These are surprising results, as multicultural working life is often only talked about in public and conflicts are highlighted, ”says Taina VallanderDirector of STTK.
On the other hand, people are more reserved and intimidated in strengthening multiculturalism in their workplace and in Finland in general. Vallander says that negative attitudes towards increasing the multiculturalism of work communities are often explained by a lack of a common language, as it is seen as having a direct impact on work.
Men under the age of 35 have the most experience of working with colleagues with a foreign background (89%). They were also more willing than other respondents to increase multiculturalism in their work communities (56%). The most positive experiences with colleagues with a foreign background were in the provinces of Northern Ostrobothnia, Central Ostrobothnia and Northern Savonia.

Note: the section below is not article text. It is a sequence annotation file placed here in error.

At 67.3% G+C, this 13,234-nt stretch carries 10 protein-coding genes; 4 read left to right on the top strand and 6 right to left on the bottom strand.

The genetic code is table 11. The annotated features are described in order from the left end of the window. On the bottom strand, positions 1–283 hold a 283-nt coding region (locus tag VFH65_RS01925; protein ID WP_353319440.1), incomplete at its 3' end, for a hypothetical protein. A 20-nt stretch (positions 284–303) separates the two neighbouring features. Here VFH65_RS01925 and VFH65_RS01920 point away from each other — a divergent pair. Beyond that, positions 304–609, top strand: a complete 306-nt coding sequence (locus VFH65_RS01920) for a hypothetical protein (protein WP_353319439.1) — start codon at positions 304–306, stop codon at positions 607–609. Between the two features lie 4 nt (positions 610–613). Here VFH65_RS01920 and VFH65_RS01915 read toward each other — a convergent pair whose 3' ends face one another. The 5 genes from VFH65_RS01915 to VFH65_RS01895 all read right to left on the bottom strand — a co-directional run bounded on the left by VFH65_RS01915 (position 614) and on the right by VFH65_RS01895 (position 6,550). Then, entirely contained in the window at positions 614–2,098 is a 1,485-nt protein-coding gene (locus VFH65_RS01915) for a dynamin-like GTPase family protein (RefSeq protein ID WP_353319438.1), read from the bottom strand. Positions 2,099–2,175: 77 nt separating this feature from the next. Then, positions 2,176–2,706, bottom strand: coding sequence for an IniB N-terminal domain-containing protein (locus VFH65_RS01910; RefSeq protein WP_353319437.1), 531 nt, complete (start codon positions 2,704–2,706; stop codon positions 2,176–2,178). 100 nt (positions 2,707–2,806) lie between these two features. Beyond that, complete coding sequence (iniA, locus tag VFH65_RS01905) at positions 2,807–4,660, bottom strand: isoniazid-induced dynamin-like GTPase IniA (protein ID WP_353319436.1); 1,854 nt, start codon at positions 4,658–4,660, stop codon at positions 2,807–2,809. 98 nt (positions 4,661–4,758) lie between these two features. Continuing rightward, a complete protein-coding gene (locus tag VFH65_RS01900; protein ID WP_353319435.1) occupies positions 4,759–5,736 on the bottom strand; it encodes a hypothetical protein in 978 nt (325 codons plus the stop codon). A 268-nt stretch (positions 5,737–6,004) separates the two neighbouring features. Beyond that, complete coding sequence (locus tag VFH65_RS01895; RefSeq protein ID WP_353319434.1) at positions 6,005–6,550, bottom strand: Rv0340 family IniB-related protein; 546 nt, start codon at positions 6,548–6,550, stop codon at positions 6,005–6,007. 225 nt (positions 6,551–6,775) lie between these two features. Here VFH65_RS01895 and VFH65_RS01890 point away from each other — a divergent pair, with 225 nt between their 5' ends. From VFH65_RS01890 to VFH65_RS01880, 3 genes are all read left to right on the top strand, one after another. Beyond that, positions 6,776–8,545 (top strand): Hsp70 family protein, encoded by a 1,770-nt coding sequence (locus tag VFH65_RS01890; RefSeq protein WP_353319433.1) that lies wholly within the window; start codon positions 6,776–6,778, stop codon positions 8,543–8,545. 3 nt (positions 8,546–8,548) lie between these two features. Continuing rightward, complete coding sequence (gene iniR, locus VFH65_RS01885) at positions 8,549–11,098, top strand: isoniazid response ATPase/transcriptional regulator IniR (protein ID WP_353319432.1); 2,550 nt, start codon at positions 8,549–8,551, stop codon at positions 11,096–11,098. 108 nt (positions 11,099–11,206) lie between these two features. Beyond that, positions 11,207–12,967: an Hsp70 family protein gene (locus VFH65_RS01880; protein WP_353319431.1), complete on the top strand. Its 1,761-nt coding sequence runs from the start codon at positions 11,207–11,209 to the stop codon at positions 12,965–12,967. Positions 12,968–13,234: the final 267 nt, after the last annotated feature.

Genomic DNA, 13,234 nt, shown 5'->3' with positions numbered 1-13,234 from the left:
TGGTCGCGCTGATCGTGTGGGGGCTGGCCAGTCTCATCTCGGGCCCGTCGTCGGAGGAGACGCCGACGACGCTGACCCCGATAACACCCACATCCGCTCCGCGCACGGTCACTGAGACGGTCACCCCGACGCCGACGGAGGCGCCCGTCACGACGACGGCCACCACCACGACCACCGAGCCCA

Based on the results of the study, people with a foreign background – those born outside Finland who do not speak Finnish or Swedish as their mother tongue – mostly work in industry, education, the restaurant sector, social and health care.
Half of the respondents were ready to increase labor migration
STTK also inquired about the respondents’ attitudes towards labor migration. The Finnish government has set a goal to increase it by 50,000 by 2030. STTK supports this goal. “Half of the respondents thought that labor migration should be increased. People under the age of 35 have more positive attitudes than other age groups.
Eighty-five percent of all respondents consider access to employment to be the best way to integrate immigrants.
Source: The Nordic Page